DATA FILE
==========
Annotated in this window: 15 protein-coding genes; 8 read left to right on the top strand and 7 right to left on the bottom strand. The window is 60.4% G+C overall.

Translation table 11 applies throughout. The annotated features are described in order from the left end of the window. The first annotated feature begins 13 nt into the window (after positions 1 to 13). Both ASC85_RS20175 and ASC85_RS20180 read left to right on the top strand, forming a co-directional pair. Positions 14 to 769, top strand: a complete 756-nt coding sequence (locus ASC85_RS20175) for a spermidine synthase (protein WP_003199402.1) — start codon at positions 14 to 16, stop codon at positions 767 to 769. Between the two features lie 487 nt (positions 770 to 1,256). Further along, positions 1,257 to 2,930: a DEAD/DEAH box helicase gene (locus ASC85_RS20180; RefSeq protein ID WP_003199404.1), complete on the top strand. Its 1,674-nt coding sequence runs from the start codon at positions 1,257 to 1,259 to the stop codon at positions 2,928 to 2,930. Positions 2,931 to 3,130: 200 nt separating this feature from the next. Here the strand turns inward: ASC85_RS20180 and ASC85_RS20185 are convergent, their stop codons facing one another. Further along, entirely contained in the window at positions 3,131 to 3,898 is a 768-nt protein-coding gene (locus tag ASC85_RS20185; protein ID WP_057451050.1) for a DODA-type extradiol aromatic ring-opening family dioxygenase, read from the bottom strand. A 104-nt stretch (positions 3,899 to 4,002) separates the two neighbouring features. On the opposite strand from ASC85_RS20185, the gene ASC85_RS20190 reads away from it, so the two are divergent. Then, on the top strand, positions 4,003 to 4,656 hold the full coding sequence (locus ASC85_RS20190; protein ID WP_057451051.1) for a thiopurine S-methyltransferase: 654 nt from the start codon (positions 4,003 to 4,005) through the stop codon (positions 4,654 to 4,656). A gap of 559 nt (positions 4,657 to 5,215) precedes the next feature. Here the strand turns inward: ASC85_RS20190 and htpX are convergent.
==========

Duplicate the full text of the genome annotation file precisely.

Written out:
Annotated in this window: 15 protein-coding genes; 8 read left to right on the top strand and 7 right to left on the bottom strand. The window is 60.4% G+C overall.

Translation table 11 applies throughout. The annotated features are described in order from the left end of the window. The first annotated feature begins 13 nt into the window (after positions 1 to 13). Both ASC85_RS20175 and ASC85_RS20180 read left to right on the top strand, forming a co-directional pair. Positions 14 to 769, top strand: a complete 756-nt coding sequence (locus ASC85_RS20175) for a spermidine synthase (protein WP_003199402.1) — start codon at positions 14 to 16, stop codon at positions 767 to 769. Between the two features lie 487 nt (positions 770 to 1,256). Further along, positions 1,257 to 2,930: a DEAD/DEAH box helicase gene (locus ASC85_RS20180; RefSeq protein ID WP_003199404.1), complete on the top strand. Its 1,674-nt coding sequence runs from the start codon at positions 1,257 to 1,259 to the stop codon at positions 2,928 to 2,930. Positions 2,931 to 3,130: 200 nt separating this feature from the next. Here the strand turns inward: ASC85_RS20180 and ASC85_RS20185 are convergent, their stop codons facing one another. Further along, entirely contained in the window at positions 3,131 to 3,898 is a 768-nt protein-coding gene (locus tag ASC85_RS20185; protein ID WP_057451050.1) for a DODA-type extradiol aromatic ring-opening family dioxygenase, read from the bottom strand. A 104-nt stretch (positions 3,899 to 4,002) separates the two neighbouring features. On the opposite strand from ASC85_RS20185, the gene ASC85_RS20190 reads away from it, so the two are divergent. Then, on the top strand, positions 4,003 to 4,656 hold the full coding sequence (locus ASC85_RS20190; protein ID WP_057451051.1) for a thiopurine S-methyltransferase: 654 nt from the start codon (positions 4,003 to 4,005) through the stop codon (positions 4,654 to 4,656). A gap of 559 nt (positions 4,657 to 5,215) precedes the next feature. Here the strand turns inward: ASC85_RS20190 and htpX are convergent.